When properly installed, ventilated and maintained, gas appliances in catering kitchens are reasonably safe. Problems can occur, however, if the appliance is damaged, improperly vented, poorly installed or misused as a heater during power outages. The key safety risks associated with the use of gas appliances in food businesses are carbon monoxide poisoning and gas leaks.

‘Gas safety in catering and hospitality’ is still a key priority for local authority Environmental Health Departments, so every food business operator needs to be fully informed to keep one step ahead.

Risk 1: Carbon Monoxide

Carbon monoxide (CO) is an odorless, colorless gas that is potentially fatal to people when allowed to build up in a confined space. It is a byproduct of gas combustion. 

Practical Tips:

  • Check the appliance is sited in a suitable place, i.e. where there is free movement of air and that it has a working extraction system.
  • Check there is a functioning, audible CO alarm, sited in accordance with the manufacturer’s instructions and that all employees know what to do if it is activated.
  • Ensure employees are aware of the signs and symptoms of exposure to CO and know how to raise any concerns.
  • Don’t allow food residue to build up around your gas hob as this could cause the flame to starve of oxygen, leading to carbon monoxide building up.
  • Use smaller pots & pans: If you are using pots too big for the hob, this could once again starve flames from oxygen, leading to carbon monoxide building up.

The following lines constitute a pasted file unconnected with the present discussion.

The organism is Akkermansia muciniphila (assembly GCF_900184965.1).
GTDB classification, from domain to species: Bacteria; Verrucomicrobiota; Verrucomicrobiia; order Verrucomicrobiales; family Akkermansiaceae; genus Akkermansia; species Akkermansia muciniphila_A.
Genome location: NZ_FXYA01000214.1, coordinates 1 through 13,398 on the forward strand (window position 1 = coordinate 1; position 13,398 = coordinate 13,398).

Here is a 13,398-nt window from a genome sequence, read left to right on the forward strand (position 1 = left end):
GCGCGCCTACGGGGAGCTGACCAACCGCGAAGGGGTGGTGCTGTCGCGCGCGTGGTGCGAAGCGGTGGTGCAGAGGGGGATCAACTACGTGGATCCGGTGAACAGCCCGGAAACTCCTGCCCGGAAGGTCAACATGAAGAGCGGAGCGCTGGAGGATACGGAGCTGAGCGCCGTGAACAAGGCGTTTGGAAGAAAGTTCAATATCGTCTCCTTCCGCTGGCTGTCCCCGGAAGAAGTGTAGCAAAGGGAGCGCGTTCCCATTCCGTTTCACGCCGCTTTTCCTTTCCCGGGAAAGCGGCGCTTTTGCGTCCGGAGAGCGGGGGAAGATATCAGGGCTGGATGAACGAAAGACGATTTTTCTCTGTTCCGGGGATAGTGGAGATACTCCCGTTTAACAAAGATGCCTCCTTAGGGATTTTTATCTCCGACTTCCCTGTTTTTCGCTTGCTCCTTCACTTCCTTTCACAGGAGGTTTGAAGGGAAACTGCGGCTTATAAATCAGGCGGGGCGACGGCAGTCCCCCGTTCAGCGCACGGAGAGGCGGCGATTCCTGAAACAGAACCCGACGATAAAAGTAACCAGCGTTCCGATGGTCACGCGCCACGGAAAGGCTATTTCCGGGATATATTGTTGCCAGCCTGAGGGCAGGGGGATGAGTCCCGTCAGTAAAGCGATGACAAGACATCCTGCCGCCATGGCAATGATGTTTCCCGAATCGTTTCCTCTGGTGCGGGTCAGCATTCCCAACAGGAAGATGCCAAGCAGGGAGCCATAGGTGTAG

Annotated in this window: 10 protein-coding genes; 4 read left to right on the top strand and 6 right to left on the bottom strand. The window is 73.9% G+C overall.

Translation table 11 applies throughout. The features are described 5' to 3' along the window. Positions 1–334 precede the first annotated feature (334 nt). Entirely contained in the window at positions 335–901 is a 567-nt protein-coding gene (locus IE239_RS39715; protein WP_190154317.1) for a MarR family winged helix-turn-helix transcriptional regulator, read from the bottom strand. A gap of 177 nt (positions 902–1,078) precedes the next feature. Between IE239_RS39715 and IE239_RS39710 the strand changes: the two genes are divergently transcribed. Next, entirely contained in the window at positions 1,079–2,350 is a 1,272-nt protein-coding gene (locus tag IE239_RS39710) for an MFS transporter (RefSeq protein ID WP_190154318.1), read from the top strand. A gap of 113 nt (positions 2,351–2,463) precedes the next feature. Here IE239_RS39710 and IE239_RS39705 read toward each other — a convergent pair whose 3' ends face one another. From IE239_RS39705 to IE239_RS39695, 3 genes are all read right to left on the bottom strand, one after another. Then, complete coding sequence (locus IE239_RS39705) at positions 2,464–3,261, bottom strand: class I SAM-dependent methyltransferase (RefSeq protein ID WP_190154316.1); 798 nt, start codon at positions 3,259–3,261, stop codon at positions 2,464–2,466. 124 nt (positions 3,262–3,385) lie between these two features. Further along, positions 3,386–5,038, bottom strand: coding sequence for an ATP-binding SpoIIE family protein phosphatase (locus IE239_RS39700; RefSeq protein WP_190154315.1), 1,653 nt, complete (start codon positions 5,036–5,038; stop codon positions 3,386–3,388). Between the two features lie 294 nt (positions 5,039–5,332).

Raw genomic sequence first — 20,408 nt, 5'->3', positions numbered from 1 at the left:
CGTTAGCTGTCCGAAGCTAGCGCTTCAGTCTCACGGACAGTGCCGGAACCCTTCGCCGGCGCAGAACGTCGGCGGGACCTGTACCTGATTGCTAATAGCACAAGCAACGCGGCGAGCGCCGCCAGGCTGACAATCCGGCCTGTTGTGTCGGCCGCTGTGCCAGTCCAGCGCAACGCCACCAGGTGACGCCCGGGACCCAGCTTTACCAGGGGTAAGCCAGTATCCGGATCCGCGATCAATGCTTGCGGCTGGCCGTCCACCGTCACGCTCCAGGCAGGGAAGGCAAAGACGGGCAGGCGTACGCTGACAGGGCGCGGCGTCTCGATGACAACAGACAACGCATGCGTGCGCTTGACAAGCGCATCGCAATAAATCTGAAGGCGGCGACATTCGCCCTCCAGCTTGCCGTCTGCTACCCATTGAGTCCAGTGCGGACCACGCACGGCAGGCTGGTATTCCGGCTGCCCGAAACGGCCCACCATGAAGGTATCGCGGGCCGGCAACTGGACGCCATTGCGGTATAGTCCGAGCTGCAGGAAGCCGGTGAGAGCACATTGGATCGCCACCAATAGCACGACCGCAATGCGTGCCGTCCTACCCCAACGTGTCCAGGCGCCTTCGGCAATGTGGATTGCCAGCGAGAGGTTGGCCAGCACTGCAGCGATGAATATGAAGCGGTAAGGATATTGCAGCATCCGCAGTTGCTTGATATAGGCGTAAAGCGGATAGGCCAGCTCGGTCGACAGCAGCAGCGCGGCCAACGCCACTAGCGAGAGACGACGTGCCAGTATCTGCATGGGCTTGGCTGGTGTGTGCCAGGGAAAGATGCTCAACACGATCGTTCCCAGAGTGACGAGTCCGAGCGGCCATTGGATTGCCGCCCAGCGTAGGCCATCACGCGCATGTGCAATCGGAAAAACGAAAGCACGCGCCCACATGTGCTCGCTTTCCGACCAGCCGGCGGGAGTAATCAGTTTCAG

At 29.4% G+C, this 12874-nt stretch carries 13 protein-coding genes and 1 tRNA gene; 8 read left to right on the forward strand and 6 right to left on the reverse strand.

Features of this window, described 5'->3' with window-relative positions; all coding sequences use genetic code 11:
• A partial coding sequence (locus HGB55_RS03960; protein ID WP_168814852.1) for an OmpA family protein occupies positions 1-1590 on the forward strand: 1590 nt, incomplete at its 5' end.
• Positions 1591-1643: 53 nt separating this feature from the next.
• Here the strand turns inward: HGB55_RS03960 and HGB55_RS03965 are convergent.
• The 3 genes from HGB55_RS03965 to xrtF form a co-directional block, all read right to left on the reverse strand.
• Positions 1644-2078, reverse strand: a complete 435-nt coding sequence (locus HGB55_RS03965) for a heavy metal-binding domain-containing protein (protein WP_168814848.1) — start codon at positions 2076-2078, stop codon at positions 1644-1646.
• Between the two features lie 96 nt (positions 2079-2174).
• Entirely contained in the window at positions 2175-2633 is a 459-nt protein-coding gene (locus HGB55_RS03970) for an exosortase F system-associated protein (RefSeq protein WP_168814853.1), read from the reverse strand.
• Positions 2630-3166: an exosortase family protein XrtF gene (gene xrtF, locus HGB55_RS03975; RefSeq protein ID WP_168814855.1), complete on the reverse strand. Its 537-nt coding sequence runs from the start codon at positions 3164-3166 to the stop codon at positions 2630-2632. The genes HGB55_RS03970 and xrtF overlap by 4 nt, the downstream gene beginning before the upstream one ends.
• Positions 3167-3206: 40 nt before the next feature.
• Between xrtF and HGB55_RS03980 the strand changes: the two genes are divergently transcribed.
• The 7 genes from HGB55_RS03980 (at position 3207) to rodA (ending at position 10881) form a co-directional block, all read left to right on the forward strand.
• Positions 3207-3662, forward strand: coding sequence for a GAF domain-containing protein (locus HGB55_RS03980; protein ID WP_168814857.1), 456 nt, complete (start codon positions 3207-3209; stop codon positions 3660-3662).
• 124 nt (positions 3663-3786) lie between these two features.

• Beware of the orange flame: You want to make sure that you always work with a blue flame. If the flame on your hob burns orange, this is probably due to the presence of CO.
  • The cooking process will generate products of combustion, heat etc, all of which are required to be kept within safe environmental limits by operation of the ventilation system. If a mechanical system fails or is not working correctly, the environment may become unsafe or unfit for work. It is important to make sure all mechanical ventilation systems are working effectively.
  • The installer should have fitted the appropriate interlocking system between any mechanical ventilation system and the operation of gas appliances so that failure of the ventilation system causes the gas supply to the appliances to be shut off.
  • The ventilation extraction canopy and filters need to be cleaned on a regular basis, dependent on use, and contractors employed for a deep clean of the ductwork as required, dependent on use. 

Carbon Monoxide Alarms

Domestic CO alarms are not normally suitable for commercial kitchens and should not be used. CO alarms/monitoring systems are available for use in commercial installations. Where installed, CO alarm systems should give an audible alarm and be interlocked to the gas pipework serving the catering appliances with an automatic gas shut-off system. This should be a failsafe arrangement and requires manual intervention to restore the gas supply.

Risk 2: Gas Leaks